The information centric economy and the internet continue to change the way businesses perform their daily activities (McAllister, 2007). More business organizations, financial institutions and even educational institutions are relying more on the internet and information for service delivery and execution of daily activities. With this reliance, there has been a surge in the use of technological equipment and space for this equipment. Servers have specifically been important elements in the provision of internet services as well as resources required by different divisions in an organization. With increased resource use, especially for educational institutions, there is need for use of even more servers, which require more space, while at the same time increasing the cost for the institutions with regard to space, power and purchase of the new server hardware and personnel for monitoring and maintenance. Additionally, the continually dynamic and intricate nature of the IT world necessitates the need for better technologies to handle the resource and computing needs of organizations. Fortunately, however, the new technological use of server virtualization provides a solution not only optimize to space for organizations but also to save on the cost in power for cooling and purchase of new hardware. A number of virtualization productsare present in the market. These include VMware’s vSphere, Microsoft’s Hyper-V and Citrix’s Xen Server. In order to choose the best technology for an educational institution, it is important to evaluate each of the available technologies, making a comparison among them, on their Level of Availability, Fault tolerance, Amount of downtime Guest, Operating Systems supported, Hardware requirements, Security, Ease of use, Tools, Licensing and Service support for a decision on which technology best fits.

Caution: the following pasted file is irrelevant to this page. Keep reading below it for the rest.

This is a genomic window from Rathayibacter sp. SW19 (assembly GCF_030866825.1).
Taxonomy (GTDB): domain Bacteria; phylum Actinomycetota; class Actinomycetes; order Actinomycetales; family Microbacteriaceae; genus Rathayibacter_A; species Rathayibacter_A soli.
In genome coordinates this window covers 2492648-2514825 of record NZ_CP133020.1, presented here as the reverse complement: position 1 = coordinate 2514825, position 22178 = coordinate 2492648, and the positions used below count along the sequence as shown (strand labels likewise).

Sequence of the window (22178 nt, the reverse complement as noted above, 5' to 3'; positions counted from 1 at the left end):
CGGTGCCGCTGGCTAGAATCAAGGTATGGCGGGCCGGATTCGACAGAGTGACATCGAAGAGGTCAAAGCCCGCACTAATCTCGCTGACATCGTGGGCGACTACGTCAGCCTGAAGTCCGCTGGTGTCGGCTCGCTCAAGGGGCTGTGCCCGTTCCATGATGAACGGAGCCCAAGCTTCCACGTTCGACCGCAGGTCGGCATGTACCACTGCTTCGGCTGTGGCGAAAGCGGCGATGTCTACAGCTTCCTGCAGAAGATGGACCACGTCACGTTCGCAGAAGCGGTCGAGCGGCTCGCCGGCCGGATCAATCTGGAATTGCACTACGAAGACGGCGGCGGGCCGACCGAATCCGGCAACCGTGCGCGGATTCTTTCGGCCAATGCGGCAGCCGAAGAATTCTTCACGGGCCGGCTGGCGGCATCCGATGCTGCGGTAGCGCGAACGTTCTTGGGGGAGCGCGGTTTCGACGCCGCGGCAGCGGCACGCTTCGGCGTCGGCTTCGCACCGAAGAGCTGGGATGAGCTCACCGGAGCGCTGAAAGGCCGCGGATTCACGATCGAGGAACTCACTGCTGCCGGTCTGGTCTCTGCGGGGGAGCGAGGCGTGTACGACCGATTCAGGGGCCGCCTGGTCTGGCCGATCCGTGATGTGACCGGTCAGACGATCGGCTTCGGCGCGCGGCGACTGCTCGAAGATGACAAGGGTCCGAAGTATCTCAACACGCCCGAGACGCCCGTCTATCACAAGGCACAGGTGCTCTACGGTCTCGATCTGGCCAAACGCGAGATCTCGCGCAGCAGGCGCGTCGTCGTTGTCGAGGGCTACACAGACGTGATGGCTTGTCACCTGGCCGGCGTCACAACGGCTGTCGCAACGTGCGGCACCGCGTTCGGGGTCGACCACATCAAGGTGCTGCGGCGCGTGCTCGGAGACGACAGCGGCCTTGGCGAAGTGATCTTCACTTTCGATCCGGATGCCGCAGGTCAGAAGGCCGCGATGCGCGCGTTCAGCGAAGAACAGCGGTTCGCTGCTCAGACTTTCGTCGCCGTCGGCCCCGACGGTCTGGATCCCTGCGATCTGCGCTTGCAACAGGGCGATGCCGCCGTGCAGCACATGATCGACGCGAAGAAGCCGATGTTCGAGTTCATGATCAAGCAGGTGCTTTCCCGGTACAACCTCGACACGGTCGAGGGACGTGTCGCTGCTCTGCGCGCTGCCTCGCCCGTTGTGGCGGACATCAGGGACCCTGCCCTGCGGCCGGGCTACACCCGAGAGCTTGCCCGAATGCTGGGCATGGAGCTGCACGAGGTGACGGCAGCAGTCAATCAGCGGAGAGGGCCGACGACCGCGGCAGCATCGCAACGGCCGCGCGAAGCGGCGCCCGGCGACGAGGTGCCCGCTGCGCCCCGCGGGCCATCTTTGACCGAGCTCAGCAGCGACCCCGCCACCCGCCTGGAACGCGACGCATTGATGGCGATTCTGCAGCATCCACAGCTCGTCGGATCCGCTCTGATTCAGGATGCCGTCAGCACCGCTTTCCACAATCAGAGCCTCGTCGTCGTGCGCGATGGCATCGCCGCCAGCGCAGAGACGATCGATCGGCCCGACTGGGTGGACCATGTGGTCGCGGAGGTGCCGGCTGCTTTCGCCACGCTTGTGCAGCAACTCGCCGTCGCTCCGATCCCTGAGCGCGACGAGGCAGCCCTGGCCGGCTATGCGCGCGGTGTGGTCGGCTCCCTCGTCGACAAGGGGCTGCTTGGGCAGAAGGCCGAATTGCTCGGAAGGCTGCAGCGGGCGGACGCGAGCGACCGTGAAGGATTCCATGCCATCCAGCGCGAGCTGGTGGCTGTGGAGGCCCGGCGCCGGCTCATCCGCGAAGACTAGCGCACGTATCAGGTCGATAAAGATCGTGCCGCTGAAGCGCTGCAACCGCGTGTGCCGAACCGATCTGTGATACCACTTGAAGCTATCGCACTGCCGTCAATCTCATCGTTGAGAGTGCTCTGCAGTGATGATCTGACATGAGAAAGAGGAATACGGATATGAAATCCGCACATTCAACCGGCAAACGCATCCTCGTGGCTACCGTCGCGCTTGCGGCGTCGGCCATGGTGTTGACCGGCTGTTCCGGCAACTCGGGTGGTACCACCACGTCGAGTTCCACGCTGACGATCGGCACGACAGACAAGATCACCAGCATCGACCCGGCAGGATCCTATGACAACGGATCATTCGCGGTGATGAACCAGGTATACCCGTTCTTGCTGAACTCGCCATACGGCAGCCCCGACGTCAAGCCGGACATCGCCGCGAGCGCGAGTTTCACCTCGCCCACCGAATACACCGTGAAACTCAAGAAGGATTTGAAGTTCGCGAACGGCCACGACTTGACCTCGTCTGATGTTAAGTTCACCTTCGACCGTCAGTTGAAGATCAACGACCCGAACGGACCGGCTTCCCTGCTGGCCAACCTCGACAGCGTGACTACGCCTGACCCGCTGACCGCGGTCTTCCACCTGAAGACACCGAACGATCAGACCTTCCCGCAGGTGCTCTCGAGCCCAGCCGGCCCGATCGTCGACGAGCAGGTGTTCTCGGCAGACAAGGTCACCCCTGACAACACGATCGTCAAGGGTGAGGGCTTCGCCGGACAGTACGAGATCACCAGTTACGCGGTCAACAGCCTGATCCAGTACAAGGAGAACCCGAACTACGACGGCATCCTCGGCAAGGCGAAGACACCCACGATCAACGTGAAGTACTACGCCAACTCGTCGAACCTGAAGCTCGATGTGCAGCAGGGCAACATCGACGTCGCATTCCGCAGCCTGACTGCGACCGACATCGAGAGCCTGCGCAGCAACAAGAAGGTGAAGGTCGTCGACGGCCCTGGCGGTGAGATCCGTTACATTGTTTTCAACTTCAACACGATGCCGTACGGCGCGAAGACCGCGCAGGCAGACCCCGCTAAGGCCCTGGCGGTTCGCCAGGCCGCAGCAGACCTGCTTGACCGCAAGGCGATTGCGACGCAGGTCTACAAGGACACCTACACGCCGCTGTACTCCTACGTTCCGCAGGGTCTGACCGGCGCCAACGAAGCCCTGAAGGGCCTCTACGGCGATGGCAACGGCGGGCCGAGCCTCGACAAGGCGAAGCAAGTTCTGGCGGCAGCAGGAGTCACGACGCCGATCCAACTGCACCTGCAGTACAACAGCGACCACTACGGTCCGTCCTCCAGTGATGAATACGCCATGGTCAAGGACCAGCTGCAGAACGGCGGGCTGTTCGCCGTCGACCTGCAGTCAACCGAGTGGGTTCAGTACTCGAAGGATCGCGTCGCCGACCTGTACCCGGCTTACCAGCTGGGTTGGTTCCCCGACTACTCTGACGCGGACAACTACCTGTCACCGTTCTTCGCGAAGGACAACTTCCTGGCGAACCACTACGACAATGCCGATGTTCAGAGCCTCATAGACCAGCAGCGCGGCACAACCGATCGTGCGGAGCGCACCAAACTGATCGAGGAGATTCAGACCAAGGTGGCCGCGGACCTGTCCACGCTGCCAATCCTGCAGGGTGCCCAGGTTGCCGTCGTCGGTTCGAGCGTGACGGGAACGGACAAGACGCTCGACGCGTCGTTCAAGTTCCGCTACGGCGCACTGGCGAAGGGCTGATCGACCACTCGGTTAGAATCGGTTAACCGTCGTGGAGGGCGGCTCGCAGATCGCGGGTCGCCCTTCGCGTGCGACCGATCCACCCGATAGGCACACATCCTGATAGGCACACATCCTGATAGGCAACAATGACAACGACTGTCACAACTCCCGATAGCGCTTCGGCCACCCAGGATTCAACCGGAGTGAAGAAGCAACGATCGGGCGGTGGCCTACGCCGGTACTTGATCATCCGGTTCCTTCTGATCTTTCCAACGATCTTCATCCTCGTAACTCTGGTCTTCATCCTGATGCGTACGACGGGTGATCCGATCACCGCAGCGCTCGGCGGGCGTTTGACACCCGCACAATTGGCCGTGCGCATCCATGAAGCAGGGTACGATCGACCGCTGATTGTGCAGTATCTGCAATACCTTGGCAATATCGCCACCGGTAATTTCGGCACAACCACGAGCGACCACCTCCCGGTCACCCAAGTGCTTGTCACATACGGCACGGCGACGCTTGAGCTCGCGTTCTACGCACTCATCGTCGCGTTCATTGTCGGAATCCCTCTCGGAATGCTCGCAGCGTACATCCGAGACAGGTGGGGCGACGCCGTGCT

Server virtualization is the process of masking server resources from users using dedicated software, and dividing these resources into smaller virtual servers to help in the maximization of the server resources. While it is not a new concept given that mainframes in the 70s ran numerous processes of an operating system simultaneously with independence from the other processes the recent advances in software and hardware have made the process a standard, especially on commodity servers (McAllister, 2007). Data center managers therefore today have a wide array of virtualization solutions to choose from given the recent advances in virtualization technology.